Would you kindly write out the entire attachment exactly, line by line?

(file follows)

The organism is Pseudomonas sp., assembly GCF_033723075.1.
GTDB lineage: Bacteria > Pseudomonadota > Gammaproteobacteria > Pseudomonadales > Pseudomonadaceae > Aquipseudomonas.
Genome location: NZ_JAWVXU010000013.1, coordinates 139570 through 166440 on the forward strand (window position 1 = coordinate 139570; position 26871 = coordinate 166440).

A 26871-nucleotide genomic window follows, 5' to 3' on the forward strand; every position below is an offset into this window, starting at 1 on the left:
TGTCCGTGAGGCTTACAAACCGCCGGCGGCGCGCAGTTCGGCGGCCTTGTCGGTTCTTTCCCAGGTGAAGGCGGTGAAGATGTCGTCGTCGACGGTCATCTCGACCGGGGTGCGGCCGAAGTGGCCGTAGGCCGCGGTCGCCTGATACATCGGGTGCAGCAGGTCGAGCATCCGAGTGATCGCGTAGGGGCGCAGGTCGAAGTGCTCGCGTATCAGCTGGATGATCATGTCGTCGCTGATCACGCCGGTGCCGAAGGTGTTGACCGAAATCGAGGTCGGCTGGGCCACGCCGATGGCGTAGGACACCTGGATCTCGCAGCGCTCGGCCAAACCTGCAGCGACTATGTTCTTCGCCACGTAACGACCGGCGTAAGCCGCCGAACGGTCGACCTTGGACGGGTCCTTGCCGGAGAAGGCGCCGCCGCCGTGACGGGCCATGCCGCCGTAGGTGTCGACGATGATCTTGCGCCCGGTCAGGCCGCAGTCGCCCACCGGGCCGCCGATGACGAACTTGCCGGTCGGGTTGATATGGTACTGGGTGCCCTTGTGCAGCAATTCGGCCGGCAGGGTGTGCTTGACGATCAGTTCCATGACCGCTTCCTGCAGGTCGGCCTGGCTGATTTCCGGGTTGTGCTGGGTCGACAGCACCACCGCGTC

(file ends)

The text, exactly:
The organism is Pseudomonas sp., assembly GCF_033723075.1.
GTDB lineage: Bacteria > Pseudomonadota > Gammaproteobacteria > Pseudomonadales > Pseudomonadaceae > Aquipseudomonas.
Genome location: NZ_JAWVXU010000013.1, coordinates 139570 through 166440 on the forward strand (window position 1 = coordinate 139570; position 26871 = coordinate 166440).

A 26871-nucleotide genomic window follows, 5' to 3' on the forward strand; every position below is an offset into this window, starting at 1 on the left:
TGTCCGTGAGGCTTACAAACCGCCGGCGGCGCGCAGTTCGGCGGCCTTGTCGGTTCTTTCCCAGGTGAAGGCGGTGAAGATGTCGTCGTCGACGGTCATCTCGACCGGGGTGCGGCCGAAGTGGCCGTAGGCCGCGGTCGCCTGATACATCGGGTGCAGCAGGTCGAGCATCCGAGTGATCGCGTAGGGGCGCAGGTCGAAGTGCTCGCGTATCAGCTGGATGATCATGTCGTCGCTGATCACGCCGGTGCCGAAGGTGTTGACCGAAATCGAGGTCGGCTGGGCCACGCCGATGGCGTAGGACACCTGGATCTCGCAGCGCTCGGCCAAACCTGCAGCGACTATGTTCTTCGCCACGTAACGACCGGCGTAAGCCGCCGAACGGTCGACCTTGGACGGGTCCTTGCCGGAGAAGGCGCCGCCGCCGTGACGGGCCATGCCGCCGTAGGTGTCGACGATGATCTTGCGCCCGGTCAGGCCGCAGTCGCCCACCGGGCCGCCGATGACGAACTTGCCGGTCGGGTTGATATGGTACTGGGTGCCCTTGTGCAGCAATTCGGCCGGCAGGGTGTGCTTGACGATCAGTTCCATGACCGCTTCCTGCAGGTCGGCCTGGCTGATTTCCGGGTTGTGCTGGGTCGACAGCACCACCGCGTC